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In the aftermath of Colleyville attack, Imam Abdullah Antepli has a message for fellow Muslims

Antepli joined Jewish Insider’s podcast and declared that groups like CAIR and AMP ‘don’t represent the Muslim community,’ but added he is more frustrated with the silent majority

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Imam Abdullah Antepli

Following the hostage crisis in Colleyville, Texas, on Saturday, Imam Abdullah Antepli issued a blunt wake-up call to his own community. In a tweet thread on Sunday afternoon, Antepli, an associate professor at Duke University’s Sanford School of Public Policy, urged the North American Muslim community to “have the morally required tough conversations about those ‘…polite Zionists are our enemies…’” rhetoric espoused by some Muslim thought leaders in recent months. 

On Monday, Antepli joined Jewish Insider’s “Limited Liability Podcast” to elaborate on his comments and to send a message of solidarity to the Jewish community. “Well, first of all, my deepest condolences and love and sympathy and prayers of strength and resilience to Jewish communities, not only in the Dallas area, but globally,” Antepli remarked. “I can only imagine the shock waves of fear and terror and anxiety [that] has enveloped hearts and minds of many of my Jewish brothers and sisters.”

Explaining his Twitter post, Antepli noted, “I love my community” before adding, “But this community is increasingly becoming vulnerable towards various forms of subtle and unsubtle antisemitism in the name of pro-Palestinian activism.” Antepli said that he himself identifies as pro-Palestinian — it’s “one of the very few labels I feel comfortable putting on myself.” Antepli faulted what he described as “many bad faith actors” who “are taking and desecrating Palestinian suffering, solidarity with the Palestinians, and in the name of their suffering, are promoting irresponsibly, antisemitism, anti-Jewish hatred, and they are trafficking in the good old antisemitism that the Jewish community and others have suffered for the last two millennia.”

In his tweets on Sunday, Antepli referenced recent comments by Zahra Billoo, the executive director of the Council on American-Islamic Relations’ (CAIR) San Francisco chapter in which she called “Zionist synagogues,” Hillels and the Anti-Defamation League “enemies.” Shortly after her comments became public, Billoo announced she was going on sabbatical.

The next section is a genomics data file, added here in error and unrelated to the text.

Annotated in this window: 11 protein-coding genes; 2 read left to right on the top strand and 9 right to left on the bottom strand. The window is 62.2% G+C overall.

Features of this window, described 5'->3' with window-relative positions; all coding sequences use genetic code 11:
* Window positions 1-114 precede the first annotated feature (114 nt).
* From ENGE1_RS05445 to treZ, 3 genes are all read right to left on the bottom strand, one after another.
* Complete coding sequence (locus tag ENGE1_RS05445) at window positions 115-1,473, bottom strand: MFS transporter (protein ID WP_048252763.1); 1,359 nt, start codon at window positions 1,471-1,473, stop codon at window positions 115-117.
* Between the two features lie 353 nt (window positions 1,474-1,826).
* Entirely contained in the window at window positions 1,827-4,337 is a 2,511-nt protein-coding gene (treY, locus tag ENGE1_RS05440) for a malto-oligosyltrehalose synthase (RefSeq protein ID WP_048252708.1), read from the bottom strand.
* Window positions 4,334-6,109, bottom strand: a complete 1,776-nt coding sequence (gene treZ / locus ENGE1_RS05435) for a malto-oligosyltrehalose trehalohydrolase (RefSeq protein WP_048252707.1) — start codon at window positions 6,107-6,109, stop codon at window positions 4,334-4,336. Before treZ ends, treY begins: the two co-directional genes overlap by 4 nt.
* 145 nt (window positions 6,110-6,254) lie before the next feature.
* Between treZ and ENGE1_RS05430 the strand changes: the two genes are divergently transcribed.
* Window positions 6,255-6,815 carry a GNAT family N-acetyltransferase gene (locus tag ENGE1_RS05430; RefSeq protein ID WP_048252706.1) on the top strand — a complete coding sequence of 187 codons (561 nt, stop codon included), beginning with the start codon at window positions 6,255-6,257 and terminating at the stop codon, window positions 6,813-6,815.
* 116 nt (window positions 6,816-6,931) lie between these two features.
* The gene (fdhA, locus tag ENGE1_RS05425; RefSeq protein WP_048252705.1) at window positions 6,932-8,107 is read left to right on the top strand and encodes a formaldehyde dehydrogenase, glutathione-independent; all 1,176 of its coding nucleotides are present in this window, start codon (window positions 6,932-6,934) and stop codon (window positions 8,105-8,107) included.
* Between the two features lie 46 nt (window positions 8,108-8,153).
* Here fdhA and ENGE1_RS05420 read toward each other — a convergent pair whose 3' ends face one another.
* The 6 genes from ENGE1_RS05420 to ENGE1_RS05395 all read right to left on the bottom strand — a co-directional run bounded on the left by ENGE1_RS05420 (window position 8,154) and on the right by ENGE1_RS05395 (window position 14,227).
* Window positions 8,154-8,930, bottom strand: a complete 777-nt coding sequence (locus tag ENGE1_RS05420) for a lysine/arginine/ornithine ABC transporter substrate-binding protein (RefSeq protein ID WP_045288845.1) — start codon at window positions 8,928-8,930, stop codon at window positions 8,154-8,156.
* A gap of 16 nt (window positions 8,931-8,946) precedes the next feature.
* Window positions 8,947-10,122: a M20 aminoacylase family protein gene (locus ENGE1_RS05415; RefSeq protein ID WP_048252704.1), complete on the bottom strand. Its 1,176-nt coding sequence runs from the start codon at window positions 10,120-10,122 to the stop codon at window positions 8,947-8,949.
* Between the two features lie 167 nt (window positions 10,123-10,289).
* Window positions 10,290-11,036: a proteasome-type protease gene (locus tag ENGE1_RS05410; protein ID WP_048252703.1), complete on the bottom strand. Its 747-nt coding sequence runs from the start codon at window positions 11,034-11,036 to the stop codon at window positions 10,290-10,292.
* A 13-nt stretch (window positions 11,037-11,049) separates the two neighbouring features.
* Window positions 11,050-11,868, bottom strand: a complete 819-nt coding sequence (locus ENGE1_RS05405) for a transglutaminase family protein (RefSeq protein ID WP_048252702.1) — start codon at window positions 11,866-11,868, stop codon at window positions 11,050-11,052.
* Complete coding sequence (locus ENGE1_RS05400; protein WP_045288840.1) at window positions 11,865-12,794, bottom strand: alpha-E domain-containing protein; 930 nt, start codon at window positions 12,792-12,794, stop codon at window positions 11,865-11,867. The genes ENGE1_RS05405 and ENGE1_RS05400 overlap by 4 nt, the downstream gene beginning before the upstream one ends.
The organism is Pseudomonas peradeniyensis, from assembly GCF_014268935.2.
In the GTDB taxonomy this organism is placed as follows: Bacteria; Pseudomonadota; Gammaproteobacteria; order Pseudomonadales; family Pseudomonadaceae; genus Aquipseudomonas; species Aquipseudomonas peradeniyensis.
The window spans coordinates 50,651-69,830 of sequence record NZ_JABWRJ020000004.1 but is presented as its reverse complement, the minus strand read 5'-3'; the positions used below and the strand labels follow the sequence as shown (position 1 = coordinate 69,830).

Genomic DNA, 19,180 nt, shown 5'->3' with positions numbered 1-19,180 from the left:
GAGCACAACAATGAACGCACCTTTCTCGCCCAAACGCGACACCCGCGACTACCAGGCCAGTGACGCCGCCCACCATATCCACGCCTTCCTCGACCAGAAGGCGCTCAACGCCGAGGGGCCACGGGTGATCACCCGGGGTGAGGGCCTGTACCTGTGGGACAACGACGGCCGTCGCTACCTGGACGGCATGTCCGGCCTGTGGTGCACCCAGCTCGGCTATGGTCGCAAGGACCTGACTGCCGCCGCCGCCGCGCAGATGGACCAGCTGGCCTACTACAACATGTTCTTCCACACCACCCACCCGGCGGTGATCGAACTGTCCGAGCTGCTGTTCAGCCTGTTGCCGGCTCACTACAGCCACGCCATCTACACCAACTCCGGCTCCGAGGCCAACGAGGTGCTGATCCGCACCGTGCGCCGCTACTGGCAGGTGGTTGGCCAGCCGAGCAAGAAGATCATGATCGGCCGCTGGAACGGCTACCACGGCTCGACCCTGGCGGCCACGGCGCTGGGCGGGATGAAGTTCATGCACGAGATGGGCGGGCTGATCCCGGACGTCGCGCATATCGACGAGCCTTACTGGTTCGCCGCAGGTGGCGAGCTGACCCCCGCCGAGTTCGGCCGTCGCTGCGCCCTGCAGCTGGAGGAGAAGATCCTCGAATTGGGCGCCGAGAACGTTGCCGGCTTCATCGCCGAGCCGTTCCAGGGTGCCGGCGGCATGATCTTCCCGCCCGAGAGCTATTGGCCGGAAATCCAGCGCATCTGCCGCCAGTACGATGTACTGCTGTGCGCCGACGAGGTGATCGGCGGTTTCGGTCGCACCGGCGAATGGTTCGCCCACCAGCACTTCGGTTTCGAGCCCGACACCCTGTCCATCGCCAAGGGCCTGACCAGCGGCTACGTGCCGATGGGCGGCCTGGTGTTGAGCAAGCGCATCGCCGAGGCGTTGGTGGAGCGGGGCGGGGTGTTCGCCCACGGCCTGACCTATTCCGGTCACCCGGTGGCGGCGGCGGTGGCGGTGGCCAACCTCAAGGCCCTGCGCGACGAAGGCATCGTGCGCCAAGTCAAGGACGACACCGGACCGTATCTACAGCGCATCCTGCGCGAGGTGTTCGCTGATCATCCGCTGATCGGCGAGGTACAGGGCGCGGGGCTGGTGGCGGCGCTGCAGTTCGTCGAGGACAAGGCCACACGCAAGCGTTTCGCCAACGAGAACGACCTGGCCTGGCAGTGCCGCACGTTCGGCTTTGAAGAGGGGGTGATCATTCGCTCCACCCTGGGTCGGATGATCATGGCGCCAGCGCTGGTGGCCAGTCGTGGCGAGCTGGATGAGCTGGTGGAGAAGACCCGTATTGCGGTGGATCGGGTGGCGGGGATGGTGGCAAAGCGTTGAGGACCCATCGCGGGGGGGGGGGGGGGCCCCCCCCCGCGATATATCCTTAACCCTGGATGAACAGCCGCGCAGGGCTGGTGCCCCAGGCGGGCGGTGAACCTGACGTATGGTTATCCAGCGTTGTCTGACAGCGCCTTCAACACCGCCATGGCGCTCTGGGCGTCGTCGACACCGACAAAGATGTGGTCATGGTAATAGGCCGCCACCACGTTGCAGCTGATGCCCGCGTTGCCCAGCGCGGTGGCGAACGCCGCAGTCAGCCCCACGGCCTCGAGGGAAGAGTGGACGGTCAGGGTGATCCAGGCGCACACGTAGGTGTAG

“If this is not antisemitic and if this is not flaming the fans of antisemitism, what is? And here, a few weeks later, we are having these kinds of incidents.” Antepli told podcast hosts Jarrod Bernstein and Rich Goldberg. “It is a moral call. The Muslim community has all they need to activate the Golden Rule and empathy, because we are facing a similar kind of hatred. We shouldn’t do unto others, what others are doing unto us. I cannot express my frustration and anger enough, how sad I am that a vulnerable, marginalized community like mine, we are doing exactly [the same thing] to the Jewish community.”

Antepli, who cofounded the Muslim Leadership Initiative, explained that the Muslim community is different from other faith-based communities in the United States. “There is no denominational breakdown. It is incredibly decentral. It is one of the most — ethnically, racially, sectarian-wise — diverse communities.” Antepli added that groups such as CAIR and American Muslims for Palestine “don’t represent the Muslim community. They represent 10% of the Muslim community.” The challenge, Antepli argues, is “they are the only products in the market; they are the only public voices and faces in the American discourse.” Antepli expressed his frustration with the silent majority. “As angry as I am at CAIR or these irresponsible, hateful people, I am more angry with the 90% of the sleeping, inactive American Muslim majority. Enough is enough.”

Antepli referred to himself as a “recovering antisemite,” describing his “first-hand experience of antisemitism” growing up in a secular household in eastern Turkey. According to Antepli, at age 12, he read Henry Ford’s pamphlet The International Jew and a children’s version of The Protocols of the Elders of Zion. By 15, he had read Mein Kampf. “Look at this: Russian and German antisemitic literature translated into ‘beautiful’ Turkish and given to me as part of my education,” Antepli said. “What saved me is my religion. When I became religious I attended religious schools, with the moral framework that religion tried to build in you; I couldn’t reconcile the fact that I was feeling convinced that Jews as [a] people, Judaism as a religion, are irredeemably evil.”

“I will keep the ‘recovering antisemite’ label, which morally rings in my heart that I have to work hard. Look, one of the largest existing civil rights organizations in the United States, in the name of my community, in the name of my religion, [is] spewing antisemitism at a time that antisemitism is at an all-time high, at a time when 60% of the religiously affiliated or religiously inspired violence is against Jews and Judaism,” Antepli added. “These people have no shame.”